Instead, Elway went into 2012 with a relatively rag-tag group that included guys like Justin Bannan and Mitch Unrein playing key rolls, but through a combination of scheme, desire and the ever-present Von Miller, the run defense put up impressive numbers and helped the Broncos to a 13-3 record.
Which Brings me to the San Diego Game
I'm not going to lie and say "I told you so", because I didn't. I picked the Broncos to not only win last Thursday, but to cover the 10 1/2-point Vegas spread.
But I was warning folks headed into the game. Mike McCoy is no dummy, and he's already laid out a roadmap for a very similar game when he beat Indianapolis on a Monday night (19-9 on October 14): Run the ball mercilessly, keep the clock running, shorten the game to eight possessions, play some hard-nosed defense and make the other guys one-dimensional on offense.
It worked to a "T". But how? Why? This is a defense that was built to stop the run, shorten opponents' drives and turn the ball back over to Peyton Manning. And they give up 177 yards rushing?
My simple explanation: Desire. The Chargers just, flat wanted this game more than the Broncos. They're a team with something to prove and they proved it. The Broncos, working on a short week and without a TON to play for (after all, they lost but still held onto the #1 seed in the AFC) and with limited time for Peyton to do his legendary game prep, simply showed up flat.
Stopping the run is one part talent, one part scheme and one part desire. With Vickerson out, no time to scheme and desire (apparently) in short supply, the meltdown against San Diego really shouldn't have come as a surprise. And let's face it. As much as we love to diss on Phillip Rivers, he's a Top 5 quarterback this year (perhaps even Top 3 along with Peyton and Nick Foles). That only complicated matters.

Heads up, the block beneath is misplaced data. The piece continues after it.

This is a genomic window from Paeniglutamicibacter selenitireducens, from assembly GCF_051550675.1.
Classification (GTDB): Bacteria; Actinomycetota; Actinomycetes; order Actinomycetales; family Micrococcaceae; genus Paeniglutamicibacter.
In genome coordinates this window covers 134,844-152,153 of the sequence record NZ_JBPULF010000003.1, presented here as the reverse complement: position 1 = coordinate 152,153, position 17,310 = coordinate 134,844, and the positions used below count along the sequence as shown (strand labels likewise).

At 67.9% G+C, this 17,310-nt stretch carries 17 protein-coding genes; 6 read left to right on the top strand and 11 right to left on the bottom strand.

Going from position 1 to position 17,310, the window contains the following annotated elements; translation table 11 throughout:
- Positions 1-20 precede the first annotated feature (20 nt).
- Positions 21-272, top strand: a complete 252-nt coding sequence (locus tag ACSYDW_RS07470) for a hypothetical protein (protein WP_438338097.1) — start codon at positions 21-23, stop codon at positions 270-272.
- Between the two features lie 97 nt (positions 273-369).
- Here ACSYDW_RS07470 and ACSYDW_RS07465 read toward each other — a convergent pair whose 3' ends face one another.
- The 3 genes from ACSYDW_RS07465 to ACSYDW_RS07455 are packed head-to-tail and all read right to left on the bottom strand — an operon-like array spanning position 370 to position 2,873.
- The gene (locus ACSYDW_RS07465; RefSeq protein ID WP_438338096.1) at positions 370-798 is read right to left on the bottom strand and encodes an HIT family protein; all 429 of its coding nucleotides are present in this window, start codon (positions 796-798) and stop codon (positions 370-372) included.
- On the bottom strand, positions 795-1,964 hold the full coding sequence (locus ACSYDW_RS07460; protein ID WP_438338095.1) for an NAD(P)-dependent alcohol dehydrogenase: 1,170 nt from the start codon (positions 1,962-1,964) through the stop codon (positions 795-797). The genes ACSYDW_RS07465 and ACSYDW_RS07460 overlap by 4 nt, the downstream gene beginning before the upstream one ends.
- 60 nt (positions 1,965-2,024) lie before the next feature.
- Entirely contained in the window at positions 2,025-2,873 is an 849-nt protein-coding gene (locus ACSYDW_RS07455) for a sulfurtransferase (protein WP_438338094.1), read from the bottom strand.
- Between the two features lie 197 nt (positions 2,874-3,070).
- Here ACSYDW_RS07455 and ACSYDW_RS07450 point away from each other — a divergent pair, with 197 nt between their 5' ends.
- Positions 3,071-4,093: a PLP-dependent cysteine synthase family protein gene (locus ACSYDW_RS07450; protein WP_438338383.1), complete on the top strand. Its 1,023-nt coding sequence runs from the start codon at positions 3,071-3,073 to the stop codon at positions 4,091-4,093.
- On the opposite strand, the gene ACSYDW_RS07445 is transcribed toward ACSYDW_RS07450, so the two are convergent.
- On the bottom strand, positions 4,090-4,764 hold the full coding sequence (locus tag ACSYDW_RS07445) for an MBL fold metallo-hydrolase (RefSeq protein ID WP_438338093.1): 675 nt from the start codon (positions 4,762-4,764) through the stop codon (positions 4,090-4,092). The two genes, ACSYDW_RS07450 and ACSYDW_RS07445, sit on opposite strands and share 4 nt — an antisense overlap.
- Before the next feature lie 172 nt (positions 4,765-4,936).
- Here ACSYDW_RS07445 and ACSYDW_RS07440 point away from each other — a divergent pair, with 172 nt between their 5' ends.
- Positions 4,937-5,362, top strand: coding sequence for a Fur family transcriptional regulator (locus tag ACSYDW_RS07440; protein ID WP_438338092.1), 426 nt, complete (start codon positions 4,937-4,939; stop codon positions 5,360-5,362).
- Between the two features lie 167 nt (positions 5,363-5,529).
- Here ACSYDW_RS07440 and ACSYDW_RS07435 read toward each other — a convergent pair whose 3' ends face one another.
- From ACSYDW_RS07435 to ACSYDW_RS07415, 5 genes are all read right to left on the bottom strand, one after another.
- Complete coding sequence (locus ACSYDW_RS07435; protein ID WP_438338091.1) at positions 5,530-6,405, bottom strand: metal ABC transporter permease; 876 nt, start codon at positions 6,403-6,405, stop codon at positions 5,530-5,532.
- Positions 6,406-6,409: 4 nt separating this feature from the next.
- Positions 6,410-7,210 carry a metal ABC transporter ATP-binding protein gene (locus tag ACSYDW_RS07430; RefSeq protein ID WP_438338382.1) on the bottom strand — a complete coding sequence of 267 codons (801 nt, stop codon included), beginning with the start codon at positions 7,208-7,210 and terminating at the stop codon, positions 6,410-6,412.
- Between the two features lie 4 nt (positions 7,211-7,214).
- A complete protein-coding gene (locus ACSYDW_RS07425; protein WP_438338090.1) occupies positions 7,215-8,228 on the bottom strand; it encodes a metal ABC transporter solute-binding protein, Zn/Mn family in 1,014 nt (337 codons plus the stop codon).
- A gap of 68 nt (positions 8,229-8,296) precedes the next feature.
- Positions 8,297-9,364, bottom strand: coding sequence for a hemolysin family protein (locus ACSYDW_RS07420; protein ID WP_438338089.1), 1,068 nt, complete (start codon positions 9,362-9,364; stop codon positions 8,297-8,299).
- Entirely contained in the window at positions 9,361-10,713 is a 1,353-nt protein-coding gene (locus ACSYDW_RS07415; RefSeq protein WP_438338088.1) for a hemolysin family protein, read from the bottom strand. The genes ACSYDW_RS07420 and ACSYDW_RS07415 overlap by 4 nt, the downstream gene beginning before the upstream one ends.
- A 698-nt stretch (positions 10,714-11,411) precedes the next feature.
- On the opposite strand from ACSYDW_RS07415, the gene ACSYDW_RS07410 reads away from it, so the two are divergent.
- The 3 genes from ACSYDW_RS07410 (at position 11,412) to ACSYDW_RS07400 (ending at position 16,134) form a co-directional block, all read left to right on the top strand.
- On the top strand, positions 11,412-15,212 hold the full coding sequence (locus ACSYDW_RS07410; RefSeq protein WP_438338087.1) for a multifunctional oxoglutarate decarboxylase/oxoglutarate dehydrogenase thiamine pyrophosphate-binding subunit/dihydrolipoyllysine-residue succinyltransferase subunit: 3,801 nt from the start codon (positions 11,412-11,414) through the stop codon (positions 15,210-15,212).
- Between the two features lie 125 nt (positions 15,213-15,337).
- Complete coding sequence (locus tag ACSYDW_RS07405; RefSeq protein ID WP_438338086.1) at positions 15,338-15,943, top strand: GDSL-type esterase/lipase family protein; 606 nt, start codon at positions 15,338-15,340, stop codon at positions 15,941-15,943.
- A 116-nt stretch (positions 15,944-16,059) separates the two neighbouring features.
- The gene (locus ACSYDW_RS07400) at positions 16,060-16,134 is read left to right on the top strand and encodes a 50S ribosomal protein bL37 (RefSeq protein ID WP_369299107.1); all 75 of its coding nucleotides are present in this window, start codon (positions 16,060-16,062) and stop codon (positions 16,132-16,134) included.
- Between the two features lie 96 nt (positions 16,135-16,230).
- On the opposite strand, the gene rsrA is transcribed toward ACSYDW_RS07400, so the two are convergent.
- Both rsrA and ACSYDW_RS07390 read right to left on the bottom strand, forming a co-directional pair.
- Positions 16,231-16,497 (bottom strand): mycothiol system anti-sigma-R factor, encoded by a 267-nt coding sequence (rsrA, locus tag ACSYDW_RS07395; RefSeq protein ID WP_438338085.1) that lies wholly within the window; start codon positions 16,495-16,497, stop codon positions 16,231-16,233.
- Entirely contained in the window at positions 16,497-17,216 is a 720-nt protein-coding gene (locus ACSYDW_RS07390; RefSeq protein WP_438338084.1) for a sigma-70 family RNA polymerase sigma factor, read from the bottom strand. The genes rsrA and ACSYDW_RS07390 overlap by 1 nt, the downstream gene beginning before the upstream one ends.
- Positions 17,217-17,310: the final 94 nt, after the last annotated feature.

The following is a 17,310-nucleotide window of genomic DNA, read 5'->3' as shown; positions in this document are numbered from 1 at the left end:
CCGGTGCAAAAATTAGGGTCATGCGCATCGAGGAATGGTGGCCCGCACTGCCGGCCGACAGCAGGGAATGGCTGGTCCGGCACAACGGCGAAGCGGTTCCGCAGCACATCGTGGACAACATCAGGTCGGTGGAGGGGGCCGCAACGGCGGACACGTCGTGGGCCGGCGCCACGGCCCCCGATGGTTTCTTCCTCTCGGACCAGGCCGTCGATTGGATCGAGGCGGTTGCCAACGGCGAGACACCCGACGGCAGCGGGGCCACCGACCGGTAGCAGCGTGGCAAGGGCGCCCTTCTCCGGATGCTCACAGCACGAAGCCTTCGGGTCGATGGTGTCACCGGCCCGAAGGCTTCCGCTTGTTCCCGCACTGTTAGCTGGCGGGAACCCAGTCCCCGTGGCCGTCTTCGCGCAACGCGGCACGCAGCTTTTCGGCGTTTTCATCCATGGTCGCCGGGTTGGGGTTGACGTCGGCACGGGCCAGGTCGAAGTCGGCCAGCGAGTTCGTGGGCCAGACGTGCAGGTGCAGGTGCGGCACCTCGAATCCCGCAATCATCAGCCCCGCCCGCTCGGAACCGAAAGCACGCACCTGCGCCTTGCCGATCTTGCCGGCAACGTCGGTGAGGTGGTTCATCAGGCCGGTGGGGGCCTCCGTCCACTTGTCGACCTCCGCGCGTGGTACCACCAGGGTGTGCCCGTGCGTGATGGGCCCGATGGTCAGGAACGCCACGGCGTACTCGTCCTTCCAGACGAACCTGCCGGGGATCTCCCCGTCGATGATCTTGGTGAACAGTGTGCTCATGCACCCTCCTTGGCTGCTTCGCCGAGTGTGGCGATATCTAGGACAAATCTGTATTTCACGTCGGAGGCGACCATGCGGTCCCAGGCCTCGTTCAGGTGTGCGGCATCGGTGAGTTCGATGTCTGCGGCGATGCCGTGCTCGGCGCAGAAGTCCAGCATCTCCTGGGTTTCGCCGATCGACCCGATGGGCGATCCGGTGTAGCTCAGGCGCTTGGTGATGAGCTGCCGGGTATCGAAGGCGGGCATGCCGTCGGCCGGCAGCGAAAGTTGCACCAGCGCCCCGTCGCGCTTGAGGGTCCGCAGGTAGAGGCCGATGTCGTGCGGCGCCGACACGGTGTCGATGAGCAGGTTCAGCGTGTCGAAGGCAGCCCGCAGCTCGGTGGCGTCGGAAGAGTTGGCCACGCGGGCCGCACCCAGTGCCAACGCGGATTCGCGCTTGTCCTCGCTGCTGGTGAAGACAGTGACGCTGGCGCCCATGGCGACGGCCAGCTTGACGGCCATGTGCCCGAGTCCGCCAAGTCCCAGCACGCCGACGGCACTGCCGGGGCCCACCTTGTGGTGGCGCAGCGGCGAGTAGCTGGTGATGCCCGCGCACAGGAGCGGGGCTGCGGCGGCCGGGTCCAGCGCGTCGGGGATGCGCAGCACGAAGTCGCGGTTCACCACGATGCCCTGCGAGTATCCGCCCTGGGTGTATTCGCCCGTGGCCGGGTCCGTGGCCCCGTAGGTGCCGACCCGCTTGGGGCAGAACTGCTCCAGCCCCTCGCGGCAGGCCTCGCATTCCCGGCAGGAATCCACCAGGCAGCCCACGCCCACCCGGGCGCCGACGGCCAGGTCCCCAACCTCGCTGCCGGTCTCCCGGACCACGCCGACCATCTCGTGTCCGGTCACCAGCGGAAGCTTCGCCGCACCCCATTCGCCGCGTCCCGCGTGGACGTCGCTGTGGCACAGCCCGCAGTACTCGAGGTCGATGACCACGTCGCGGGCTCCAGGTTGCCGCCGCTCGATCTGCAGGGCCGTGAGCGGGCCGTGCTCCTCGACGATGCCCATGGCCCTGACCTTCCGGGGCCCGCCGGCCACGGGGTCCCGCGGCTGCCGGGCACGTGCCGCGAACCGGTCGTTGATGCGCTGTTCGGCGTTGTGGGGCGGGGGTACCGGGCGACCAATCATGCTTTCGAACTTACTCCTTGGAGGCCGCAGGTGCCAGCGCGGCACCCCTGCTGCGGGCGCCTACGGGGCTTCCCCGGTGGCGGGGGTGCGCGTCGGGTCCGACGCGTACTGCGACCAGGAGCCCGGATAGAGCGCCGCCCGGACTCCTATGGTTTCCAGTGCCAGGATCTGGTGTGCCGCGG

On To The Challenge
Folks, if you've been following the MHR vs. AP Defense Challenge, you're going to LOVE the current standings:
#1 (Yards per Possession): BRONCOS LEAD BIG (32.75 - 39.20). In fact, this metric is pretty much in the bag, unless KC can hold Andrew Luck to negative net yards or something goofy like that.
#2 (Points per Possession): TIED (2.06 - 2.06). I think if you stretch the number out to about 14 decimal points, the Broncos actually lead, but effectively speaking, we have a tie. The Chiefs show 24 points against Oakland rather than 31 thanks to Berry's Pick Six. Remember, defensive scores reduce your total.
#3 (Turnover percentage): CHIEFS LEAD, (20% to 15%). The Chiefs only get credit for 4 turnovers rather than 5 because the 5th one came during garbage time in the 4th quarter.
Two weeks to go and we are literally tied: 1-1-1.
Two Weeks to Go in the Challenge
At this point, it looks like the Broncos are going to win the "Yards per Possession" metric. With 350 less yards in two extra possessions, I don't see the Chiefs catching up.
Similarly, the Chiefs look pretty good on turnovers. Unless the Broncos end up facing turnover machines like Matt Schaub or Terrelle Pryor these last two week, the Chiefs should win that metric (wink wink).
So, it all comes down to points. Mano-a-mano. Tied. The Chiefs facing down Andrew Luck and Phillip Rivers. The Broncos facing two teams whose heads will be out on the golf course.
From my perspective, this is looking like an 18-inch gimmie putt for the Broncos. But somehow, it just wouldn't surprise me all that much to see John Fox pull out his pitching wedge and make things interesting.
So, I'll close with words of encouragement to John Fox.
Let me make this simple: Go into Houston and Oakland, and just GET PEYTON THE #?&% BALL!